“At the appropriate time here in the next week, when we sit down in a draft room and we really start to evaluate the players at the top of this draft, his name will come up, because it was literally a ‘1-1’ talent that didn’t sign.

“It would be very irresponsible to not have a conversation with our doctors, with Brady and his family, just to get an updated breakdown of where he’s at in his rehab, where he’s at mentally, so that he – and the player that he was pre-injury – is allowed to compete against the players that will be on our board this year.

“That’s fair to the player. That’s fair to the Cubs. It’s fair to our fan base to make sure that we just don’t take the easy way out and say: ‘He got hurt, he’s out of our picture.’”

Aiken publicly disclosed his torn UCL and elbow-reconstruction surgery through an essay for The Players’ Tribune – Derek Jeter’s digital publishing venture – in late March. On his Twitter account, he posted a photo from his hospital bed, giving the thumbs-up sign.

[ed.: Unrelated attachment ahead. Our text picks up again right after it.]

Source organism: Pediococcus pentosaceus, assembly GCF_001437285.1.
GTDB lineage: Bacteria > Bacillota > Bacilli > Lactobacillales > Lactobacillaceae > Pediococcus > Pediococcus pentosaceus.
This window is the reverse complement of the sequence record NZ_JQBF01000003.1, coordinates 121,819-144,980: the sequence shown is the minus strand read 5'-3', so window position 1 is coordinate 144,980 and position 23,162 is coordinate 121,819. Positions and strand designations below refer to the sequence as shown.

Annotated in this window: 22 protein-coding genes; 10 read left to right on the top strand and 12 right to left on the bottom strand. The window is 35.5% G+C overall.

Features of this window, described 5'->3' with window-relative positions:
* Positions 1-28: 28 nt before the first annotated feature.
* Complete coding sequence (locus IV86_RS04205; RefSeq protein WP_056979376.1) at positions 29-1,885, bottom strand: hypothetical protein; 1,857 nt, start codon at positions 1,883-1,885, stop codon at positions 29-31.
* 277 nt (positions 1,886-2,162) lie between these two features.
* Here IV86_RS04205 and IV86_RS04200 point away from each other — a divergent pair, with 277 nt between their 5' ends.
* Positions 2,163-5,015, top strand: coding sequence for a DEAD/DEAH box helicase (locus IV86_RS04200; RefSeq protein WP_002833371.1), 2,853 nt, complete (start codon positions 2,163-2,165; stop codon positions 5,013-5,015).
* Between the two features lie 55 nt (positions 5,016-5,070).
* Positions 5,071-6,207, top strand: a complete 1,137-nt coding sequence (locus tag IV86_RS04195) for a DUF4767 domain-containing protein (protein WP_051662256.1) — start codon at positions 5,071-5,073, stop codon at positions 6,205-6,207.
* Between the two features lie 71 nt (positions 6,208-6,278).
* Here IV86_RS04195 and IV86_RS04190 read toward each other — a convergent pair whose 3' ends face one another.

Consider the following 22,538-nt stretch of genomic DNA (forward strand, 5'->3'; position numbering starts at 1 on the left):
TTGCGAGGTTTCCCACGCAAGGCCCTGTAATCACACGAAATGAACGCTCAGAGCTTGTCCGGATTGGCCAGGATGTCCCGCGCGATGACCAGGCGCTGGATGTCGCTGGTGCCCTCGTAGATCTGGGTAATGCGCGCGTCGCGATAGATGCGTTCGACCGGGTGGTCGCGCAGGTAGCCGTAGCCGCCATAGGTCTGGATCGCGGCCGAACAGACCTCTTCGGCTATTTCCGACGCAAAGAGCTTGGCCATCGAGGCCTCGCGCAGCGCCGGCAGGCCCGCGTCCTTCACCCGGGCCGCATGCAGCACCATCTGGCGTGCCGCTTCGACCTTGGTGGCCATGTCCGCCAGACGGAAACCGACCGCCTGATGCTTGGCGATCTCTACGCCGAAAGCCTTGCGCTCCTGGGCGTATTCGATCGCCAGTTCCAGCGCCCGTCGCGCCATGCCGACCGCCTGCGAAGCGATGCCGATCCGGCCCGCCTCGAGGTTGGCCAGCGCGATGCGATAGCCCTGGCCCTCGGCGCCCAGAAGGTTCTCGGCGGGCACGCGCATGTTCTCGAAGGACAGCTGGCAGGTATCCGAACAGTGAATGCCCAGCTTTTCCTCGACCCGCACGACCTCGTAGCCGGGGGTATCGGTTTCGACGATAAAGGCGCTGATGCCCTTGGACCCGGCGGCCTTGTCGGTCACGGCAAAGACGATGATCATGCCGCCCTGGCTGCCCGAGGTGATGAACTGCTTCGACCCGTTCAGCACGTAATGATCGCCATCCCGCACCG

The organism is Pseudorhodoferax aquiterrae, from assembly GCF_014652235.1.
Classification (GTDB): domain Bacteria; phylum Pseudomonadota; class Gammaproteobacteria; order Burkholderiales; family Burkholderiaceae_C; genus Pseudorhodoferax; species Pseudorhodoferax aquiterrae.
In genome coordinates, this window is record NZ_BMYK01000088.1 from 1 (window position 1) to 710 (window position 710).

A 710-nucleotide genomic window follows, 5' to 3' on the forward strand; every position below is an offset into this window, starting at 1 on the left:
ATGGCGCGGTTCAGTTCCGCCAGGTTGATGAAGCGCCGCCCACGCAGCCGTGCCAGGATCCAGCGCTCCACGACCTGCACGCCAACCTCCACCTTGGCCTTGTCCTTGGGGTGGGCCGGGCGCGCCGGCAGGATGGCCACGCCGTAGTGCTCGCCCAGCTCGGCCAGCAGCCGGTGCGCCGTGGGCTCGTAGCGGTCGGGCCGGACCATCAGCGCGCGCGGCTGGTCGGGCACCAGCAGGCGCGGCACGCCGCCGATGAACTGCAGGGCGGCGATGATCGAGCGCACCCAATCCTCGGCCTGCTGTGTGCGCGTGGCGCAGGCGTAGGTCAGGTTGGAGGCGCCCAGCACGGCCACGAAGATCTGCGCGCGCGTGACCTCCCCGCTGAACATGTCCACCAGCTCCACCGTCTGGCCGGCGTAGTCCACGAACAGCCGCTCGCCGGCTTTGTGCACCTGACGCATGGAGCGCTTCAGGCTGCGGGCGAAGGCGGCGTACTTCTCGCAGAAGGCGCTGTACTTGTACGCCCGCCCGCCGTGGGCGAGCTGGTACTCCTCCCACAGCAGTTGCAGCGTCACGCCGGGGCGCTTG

“We’ll just take all the information,” Dorey said. “We’ll let our doctors really kind of dig into the medicals, paint a pretty clear picture of what his rehab would look like. And then we’ll just compare the player that we scouted last year against the guys that we have a ton of information on this year – and let them kind of slug it out as magnets on the board.”

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The Cubs don’t have an agenda and will take the best player available. Period. One year after taking an Indiana University catcher/outfielder with the No. 4 overall pick and giving him a below-slot deal ($3.125 million signing bonus), people are talking about whether or not Schwarber could help the Cubs in a pennant race this season.